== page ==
I asked questions like, “Is it a good thing if the plane flew a little ways or a long ways? Would the number be big or small if it flew a long ways? Which number is the biggest?” He wrote the numbers one through five next to the plane’s name to indicate who’d placed first, second, third, etc. And then he played with his new planes for a solid 30 minutes before a growling stomach distracted him.

Next time it’s raining and you just can’t listen to another “Moooommmm, I’m SO bored,” grab some paper and help your child make paper airplanes!

Friday, July 1, 2011

Studying (and Making) Our Own Skeleton

The human body is so cool. To kick off some lessons related to our anatomy, I thought we’d read up on bones. Our first book was “Bones” by Stephen Krensky. Even though it’s a step 2 Step Into Reading book, I read it to my son. This non-fiction book talked about bones at my son’s level and I was thrilled to have found it at our local library.

Afterwards, I gave my son a skeleton puzzle. (Well, that’s what I called it, anyway.) I downloaded these great bone cut-outs from The Crafty Crow website, then printed, cut out, and punched holes in them. All that was left to do was assemble. My son was up to the challenge.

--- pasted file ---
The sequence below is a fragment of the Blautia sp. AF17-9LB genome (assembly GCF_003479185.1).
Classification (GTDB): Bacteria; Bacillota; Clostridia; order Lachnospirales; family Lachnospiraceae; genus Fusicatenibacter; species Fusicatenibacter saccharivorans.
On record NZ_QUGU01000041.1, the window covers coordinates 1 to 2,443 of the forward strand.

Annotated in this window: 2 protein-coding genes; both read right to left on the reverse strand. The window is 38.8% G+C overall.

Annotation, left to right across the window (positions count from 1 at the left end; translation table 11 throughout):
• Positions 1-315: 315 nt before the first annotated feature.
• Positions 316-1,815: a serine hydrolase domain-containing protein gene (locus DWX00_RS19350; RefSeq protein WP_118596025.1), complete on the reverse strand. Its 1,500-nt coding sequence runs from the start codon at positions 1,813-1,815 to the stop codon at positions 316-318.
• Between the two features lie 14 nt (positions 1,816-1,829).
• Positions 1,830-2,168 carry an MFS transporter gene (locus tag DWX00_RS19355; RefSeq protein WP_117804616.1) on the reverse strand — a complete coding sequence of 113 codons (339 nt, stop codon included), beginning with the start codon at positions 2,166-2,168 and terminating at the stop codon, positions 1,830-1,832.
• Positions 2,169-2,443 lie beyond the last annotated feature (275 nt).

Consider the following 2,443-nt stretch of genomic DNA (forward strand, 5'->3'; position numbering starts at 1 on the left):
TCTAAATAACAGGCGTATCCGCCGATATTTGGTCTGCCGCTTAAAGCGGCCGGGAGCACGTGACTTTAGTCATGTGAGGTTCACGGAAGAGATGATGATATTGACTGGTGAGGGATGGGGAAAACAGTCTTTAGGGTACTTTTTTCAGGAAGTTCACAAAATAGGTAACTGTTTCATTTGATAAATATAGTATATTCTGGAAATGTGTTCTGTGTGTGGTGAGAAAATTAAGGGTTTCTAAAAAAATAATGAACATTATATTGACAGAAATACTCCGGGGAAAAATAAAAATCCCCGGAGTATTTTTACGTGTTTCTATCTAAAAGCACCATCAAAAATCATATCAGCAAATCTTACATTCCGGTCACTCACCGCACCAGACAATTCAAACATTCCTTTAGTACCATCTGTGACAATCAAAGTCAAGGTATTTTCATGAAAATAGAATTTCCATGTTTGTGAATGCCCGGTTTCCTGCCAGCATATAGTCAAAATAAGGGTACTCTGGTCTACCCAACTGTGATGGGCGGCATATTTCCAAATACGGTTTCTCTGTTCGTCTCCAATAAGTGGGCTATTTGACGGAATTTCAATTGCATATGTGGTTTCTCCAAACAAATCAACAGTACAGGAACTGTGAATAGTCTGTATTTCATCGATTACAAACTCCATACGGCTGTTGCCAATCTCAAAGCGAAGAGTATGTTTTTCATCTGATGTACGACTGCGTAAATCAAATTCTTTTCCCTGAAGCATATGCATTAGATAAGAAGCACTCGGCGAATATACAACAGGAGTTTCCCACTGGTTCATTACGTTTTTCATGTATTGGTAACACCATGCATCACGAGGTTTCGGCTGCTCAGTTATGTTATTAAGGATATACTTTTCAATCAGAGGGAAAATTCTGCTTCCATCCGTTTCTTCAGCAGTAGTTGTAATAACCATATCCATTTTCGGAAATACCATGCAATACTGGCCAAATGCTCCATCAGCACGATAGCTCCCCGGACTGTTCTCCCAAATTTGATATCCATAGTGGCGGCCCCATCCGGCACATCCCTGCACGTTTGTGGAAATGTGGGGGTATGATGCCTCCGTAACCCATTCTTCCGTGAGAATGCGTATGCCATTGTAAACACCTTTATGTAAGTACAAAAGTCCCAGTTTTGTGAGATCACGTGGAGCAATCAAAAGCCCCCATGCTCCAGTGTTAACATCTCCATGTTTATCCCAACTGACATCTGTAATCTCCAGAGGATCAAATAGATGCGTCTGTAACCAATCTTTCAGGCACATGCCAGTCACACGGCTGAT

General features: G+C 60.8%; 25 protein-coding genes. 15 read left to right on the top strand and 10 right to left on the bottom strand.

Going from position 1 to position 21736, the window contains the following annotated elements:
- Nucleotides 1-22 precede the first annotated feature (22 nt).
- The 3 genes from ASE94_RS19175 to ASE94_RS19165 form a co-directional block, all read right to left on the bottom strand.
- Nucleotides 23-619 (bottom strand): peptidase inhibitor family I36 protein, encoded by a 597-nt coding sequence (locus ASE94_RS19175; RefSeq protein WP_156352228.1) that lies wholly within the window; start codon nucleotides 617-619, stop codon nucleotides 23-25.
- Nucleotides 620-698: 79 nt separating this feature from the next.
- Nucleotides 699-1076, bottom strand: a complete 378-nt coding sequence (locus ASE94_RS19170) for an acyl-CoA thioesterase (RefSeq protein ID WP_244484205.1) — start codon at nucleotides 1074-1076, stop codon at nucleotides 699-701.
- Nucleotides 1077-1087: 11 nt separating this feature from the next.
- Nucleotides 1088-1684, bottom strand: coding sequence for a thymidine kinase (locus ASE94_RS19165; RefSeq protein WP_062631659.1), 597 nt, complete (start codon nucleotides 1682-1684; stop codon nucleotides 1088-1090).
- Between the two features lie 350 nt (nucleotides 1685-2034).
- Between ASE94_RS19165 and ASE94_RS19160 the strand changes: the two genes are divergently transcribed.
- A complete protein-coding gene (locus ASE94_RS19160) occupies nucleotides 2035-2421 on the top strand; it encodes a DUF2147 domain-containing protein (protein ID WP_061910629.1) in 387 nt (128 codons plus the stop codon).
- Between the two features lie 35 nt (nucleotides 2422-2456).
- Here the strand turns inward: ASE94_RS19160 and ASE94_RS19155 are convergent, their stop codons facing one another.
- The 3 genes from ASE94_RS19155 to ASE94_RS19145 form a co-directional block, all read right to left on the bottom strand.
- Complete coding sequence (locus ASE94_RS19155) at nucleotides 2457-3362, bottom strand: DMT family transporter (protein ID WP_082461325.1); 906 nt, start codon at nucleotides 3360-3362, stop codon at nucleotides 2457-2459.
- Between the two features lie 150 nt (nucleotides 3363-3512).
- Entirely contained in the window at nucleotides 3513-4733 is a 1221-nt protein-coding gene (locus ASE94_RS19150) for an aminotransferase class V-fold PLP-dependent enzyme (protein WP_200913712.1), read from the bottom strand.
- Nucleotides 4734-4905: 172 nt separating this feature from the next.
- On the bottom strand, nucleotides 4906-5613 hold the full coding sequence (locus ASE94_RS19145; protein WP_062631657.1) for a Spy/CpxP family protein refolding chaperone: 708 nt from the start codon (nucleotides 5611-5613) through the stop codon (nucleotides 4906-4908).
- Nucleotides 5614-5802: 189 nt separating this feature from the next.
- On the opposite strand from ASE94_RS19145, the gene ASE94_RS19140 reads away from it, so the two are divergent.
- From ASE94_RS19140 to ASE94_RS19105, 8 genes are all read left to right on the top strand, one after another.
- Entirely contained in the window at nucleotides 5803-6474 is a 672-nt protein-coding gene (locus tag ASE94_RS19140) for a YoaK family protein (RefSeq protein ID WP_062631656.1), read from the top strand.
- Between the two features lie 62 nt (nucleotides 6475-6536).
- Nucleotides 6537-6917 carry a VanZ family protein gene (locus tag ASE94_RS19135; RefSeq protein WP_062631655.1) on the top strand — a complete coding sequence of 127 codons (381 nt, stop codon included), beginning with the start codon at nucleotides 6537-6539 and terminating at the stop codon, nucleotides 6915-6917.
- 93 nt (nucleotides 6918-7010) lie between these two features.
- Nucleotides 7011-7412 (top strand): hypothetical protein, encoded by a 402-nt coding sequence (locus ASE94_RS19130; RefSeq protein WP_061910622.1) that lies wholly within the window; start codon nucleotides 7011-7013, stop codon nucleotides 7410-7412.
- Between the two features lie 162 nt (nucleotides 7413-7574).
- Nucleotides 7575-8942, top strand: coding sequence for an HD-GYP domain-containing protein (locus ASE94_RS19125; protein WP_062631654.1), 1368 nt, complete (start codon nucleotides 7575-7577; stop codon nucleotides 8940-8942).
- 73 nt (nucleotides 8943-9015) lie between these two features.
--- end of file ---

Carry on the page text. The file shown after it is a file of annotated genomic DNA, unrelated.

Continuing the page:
Right away, he grabbed the skull and ribs (I reminded him what these bones were called) and he taped them together. Then he attached the pelvis with one of the brads I’d set out.


Now, he was stumped. Then I reminded him of what we’d learned in Krensky’s book: that the longest bones in our body are in our legs! That was just the hint he needed to push on. It wasn’t long before the whole skeleton was assembled.

When he asked me why we were using brads instead of tape to connect the bones, I reminded him about joints and showed him how we’d walk if we couldn’t bend our knees.

After our skeleton was complete, my son read Jo Cleland’s non-fiction book, “Why Do I Have Bones?” The repetitive phrases and simple words made this book ideal for my almost-six-year-old son to read on his own.

To wrap up our lesson on bones, we watched “The Skeleton Dance” on YouTube.


I wonder how long I’ll have “Dem Bones, dem bones, dem bones, dem dancing bones …” stuck in my head!

This is a great activity for young learners and the books we used were instrumental and age-appropriate for kindergarteners or first graders. They helped teach my son lots of fun facts about the human skeleton. A few hours after we'd completed the activity, I overheard my son tell his younger brother, "If we didn't have bones, we'd be blobs." HA!

Make your own skeleton by downloading Kate from Mini-Eco’s skeleton parts on The Crafty Crow here.